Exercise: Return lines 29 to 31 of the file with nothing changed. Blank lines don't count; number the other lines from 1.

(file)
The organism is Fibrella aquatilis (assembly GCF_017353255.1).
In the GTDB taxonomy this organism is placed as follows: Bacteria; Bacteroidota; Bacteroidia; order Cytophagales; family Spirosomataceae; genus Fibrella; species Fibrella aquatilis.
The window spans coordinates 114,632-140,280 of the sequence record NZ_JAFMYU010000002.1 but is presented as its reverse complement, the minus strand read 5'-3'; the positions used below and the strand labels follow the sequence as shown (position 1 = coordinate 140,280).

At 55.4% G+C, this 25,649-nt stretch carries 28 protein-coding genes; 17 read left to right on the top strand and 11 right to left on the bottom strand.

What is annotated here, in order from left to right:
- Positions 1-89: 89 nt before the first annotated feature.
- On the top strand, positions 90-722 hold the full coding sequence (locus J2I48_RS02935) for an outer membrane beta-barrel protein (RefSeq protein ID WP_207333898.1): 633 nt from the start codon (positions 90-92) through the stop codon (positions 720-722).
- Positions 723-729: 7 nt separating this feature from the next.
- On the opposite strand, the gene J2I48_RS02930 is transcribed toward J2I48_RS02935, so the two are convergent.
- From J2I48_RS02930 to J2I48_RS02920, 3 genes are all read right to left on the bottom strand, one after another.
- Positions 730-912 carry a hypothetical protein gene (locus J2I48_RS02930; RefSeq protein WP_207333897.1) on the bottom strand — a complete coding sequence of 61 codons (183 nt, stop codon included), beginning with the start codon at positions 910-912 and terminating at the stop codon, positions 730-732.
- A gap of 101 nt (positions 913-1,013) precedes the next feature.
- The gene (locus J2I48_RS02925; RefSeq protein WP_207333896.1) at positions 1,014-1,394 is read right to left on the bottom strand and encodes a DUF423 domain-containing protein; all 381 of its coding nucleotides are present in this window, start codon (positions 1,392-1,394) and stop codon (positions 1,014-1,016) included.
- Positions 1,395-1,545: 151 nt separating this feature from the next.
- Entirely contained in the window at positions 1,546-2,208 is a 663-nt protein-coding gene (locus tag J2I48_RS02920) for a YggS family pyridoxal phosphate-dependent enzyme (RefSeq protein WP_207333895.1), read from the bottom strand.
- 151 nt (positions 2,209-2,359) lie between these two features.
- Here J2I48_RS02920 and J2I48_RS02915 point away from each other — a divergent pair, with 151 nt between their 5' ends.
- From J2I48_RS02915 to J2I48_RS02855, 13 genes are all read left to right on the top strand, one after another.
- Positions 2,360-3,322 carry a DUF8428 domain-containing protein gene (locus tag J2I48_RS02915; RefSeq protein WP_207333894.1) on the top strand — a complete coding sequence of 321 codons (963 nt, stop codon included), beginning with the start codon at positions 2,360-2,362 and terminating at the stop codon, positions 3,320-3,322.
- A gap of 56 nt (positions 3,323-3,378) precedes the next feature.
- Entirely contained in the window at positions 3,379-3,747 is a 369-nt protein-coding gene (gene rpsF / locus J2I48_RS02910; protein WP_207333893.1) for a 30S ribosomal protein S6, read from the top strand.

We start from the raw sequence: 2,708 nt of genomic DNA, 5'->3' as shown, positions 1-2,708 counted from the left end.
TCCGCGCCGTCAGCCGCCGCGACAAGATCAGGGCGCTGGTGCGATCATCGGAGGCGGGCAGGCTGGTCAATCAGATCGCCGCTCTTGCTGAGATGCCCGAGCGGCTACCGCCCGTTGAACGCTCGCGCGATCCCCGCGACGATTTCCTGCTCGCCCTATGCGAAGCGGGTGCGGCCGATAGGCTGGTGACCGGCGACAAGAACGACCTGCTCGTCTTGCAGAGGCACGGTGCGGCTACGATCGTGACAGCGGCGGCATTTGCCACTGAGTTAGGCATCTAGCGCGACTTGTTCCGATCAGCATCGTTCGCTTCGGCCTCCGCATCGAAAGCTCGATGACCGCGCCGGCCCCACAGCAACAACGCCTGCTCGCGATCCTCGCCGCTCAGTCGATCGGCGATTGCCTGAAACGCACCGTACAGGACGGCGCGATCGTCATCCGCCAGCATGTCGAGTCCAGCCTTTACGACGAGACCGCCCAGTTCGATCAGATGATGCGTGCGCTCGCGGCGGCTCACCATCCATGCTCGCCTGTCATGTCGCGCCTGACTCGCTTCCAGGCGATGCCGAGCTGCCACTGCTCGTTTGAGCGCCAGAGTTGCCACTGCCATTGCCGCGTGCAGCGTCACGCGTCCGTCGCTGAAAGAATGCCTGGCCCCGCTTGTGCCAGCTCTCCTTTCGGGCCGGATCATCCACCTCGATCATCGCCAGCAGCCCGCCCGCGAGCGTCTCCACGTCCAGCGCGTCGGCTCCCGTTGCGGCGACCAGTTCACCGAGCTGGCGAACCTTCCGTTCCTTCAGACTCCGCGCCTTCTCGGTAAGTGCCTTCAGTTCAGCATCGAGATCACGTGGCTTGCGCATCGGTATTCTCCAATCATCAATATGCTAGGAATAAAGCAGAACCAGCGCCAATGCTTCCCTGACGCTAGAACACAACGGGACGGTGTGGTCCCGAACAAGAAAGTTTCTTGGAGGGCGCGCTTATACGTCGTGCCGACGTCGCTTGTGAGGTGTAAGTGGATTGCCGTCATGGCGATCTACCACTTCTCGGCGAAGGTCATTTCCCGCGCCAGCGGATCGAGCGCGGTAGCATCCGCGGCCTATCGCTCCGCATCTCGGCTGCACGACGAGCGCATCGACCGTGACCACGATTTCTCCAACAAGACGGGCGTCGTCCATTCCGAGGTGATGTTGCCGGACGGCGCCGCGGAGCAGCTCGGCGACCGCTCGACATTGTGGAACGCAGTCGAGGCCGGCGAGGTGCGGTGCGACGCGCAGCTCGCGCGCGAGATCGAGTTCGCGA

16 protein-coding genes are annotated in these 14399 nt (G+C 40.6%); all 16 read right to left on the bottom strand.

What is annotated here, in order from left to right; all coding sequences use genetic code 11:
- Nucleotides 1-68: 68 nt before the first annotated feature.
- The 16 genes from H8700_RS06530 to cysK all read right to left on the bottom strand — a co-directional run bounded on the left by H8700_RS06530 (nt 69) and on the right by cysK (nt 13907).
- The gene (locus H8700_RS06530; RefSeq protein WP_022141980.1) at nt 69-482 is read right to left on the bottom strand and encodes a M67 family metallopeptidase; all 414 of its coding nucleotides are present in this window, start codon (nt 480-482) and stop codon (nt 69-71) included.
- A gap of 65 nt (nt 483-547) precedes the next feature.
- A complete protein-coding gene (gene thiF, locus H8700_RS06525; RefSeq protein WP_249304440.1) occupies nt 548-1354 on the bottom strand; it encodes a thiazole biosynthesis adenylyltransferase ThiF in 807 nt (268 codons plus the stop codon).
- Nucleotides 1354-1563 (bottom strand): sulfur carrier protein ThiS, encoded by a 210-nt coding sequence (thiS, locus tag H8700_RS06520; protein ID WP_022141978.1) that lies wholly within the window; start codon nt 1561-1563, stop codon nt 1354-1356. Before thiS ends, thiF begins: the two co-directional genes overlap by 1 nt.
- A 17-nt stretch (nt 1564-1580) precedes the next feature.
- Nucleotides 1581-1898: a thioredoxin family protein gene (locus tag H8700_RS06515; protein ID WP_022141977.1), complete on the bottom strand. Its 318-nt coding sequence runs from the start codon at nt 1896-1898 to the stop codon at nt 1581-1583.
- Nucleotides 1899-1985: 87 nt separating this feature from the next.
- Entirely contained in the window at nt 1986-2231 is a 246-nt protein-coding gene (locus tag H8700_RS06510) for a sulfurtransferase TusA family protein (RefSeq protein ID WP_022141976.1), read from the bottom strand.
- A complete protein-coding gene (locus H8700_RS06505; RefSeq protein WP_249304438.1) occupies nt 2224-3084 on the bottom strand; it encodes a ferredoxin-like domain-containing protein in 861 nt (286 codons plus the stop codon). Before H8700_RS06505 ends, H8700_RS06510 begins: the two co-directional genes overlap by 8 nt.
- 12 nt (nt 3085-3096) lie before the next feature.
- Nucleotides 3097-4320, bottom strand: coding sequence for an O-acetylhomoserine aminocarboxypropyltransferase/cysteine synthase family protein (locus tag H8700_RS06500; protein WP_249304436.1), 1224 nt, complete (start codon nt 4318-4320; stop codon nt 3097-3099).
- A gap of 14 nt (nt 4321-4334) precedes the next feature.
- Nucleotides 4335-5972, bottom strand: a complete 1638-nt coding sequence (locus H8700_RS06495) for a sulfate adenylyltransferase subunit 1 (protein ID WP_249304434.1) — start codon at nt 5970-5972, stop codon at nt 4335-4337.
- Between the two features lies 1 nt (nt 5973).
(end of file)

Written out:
- A gap of 65 nt (nt 483-547) precedes the next feature.
- A complete protein-coding gene (gene thiF, locus H8700_RS06525; RefSeq protein WP_249304440.1) occupies nt 548-1354 on the bottom strand; it encodes a thiazole biosynthesis adenylyltransferase ThiF in 807 nt (268 codons plus the stop codon).
- Nucleotides 1354-1563 (bottom strand): sulfur carrier protein ThiS, encoded by a 210-nt coding sequence (thiS, locus tag H8700_RS06520; protein ID WP_022141978.1) that lies wholly within the window; start codon nt 1561-1563, stop codon nt 1354-1356. Before thiS ends, thiF begins: the two co-directional genes overlap by 1 nt.